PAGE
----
Behind the scenes: How this SME got Toys ‘R’ Us up and running in two weeks

Toys R Us

Toys 'R' Us general manager Lian Yu and chief executive Louis Mittoni. Source: supplied.

When independent retailer Louis Mittoni took on the responsibility of reviving Toys ‘R’ Us in Australia, he expected it to take a little while before shoppers flocked back to the brand.

But less than six months after taking on the task, his medium-term projections are quickly becoming a reality, and it’s not even Christmas yet.

“The influx is exceeding our capacity,” Mittoni tells SmartCompany.

“We’ve been doing extra shifts and have started planning to employ quite a few more people.”

The Toys ‘R’ Us and Babies ‘R’ Us monikers are on the way back up Australia’s retail ladder in the lead up to Christmas, as Mittoni invests in getting dormant gears turning again.

Currently operating solely as an e-commerce operation, site visits have skyrocketed over the Black Friday weekend and social media channels are starting to hum again, spurring optimism for an ambitious bricks-and-mortar relaunch early next year.

At one time, the business had 44 big-box stores Down Under, but all that came apart at the seams in 2017, after bankruptcy in the United States spurred an international fire sale of Toys ‘R’ Us assets and many executives pulled golden parachutes, leaving workers holding the bag.

Even Geoffery the Giraffe was about to go under the hammer, until a grouping of executives, led by former chief marketing officer Richard Barry, stepped in to revive the company under Tru Kids Brands.

Mittoni, director of independent retail operation Hobby Warehouse, inked a deal for the local rights to the brands with Tru Kids earlier this year, surprising many who had expected a larger retail conglomerate to scoop up the contract.

Instead, Tru Kids, run by a grouping of former Toys ‘R’ Us executives, opted to hand the reins to an SME owner with a vision for an experience-first concept that aligned with their own ambitions.

Mittoni met Tru Kids boss Richard Barry on his visit to Australia in February and says the pair realised they were on the same page. 

“We shared the same values,” Mittoni says. “We weren’t the largest company that met with them, but we took in a lot of our beliefs and things we’ve learned from Hobby Warehouse.”

But Toys ‘R’ Us, one of the most storied retail brands in the world, is no local toy shop. Mittoni says even running the business online has been a mammoth task.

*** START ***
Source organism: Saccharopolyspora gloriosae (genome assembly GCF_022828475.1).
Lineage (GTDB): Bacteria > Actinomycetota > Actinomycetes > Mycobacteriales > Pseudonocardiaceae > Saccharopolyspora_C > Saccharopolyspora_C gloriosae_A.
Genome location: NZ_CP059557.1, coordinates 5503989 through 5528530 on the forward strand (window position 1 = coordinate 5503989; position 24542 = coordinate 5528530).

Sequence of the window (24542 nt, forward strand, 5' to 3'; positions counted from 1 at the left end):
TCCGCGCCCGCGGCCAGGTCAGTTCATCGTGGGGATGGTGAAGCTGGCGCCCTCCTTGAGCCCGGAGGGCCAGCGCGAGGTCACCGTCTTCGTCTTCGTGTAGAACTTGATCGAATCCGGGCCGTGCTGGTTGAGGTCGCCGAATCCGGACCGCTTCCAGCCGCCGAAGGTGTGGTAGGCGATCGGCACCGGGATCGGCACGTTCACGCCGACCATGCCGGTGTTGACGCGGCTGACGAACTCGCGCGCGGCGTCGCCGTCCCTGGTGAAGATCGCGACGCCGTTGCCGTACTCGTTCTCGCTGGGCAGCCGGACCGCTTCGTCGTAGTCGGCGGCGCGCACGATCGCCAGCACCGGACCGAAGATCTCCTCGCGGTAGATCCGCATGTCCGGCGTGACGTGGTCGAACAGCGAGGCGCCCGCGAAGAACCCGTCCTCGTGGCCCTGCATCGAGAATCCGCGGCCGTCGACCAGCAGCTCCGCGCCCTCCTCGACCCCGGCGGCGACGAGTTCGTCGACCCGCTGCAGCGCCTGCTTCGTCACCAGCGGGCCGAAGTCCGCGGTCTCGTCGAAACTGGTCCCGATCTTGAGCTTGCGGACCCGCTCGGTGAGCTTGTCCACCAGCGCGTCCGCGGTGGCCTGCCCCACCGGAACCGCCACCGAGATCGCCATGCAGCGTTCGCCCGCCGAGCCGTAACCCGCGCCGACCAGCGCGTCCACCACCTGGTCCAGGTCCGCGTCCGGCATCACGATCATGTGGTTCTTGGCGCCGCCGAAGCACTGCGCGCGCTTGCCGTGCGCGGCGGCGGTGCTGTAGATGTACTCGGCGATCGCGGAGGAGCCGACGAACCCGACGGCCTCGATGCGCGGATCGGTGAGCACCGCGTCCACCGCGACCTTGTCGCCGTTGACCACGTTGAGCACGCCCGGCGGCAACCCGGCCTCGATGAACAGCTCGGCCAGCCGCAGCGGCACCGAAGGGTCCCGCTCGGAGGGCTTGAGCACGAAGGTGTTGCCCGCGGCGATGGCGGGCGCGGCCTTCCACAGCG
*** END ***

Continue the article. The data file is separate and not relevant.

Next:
“We had to get the website running within a couple of months,” the business owner says.

Utilising the backbone of Hobby Warehouse’s website, Mittoni managed to get the operation up and trading in less than two weeks, a timeline set to ensure there was enough wiggle room before the end-of-year sales period.

The retailer has had help. Former Toys ‘R’ Us Australia boss Dianne Guerreiro (who now runs Toys ‘R’ Us in Japan) was actually turning the dial on several years of poor growth for the business before its collapse, driving more sales through e-commerce and in-store. 

The former business also left Mittoni a sizable marketing database, with more than 1.3 million Australians signed up to receive its communications. 

“We’ve been investing in the development and expansion of those databases and social media platforms,” Mittoni says.

But the real future of Toys ‘R’ Us in Australia will become more clear next year when Mittoni unfolds a bricks-and-mortar expansion plan that will see the business open stores in Queensland, NSW and Victoria initially.

Mittoni calls the prospective stores “physical experiential centres”, inspired by the likes of Hamley’s in London, which has emerged as a popular tourist attraction with families.

“It’s very much a different flavour of retail theatre; it will be supported by a significant range of stock, with adjacent warehouses,” Mittoni says.

Elsewhere around the world, Tru Kids’ vision for Toys ‘R’ Us is already playing out, with partners in Europe and the United States unveiling their own bricks-and-mortar relaunches recently.

In the US, Tru Kids has opted for a department-store style model where manufacturers pay for space in their stores and make their own sales. Mittoni would not confirm whether this will be the plan in Australia.

Whatever the plan, it won’t be easy.

Australia’s retail sector is sputtering along at a crawl at the moment, and as prominent executives lob public allegations at landlords, there has been no shortage of veteran brands which have fallen over — including the OG Toys ‘R’ Us.

NOW READ: Toys ‘R’ Us stores to close down around Australia as no buyer emerges: Why businesses have to be ready to change

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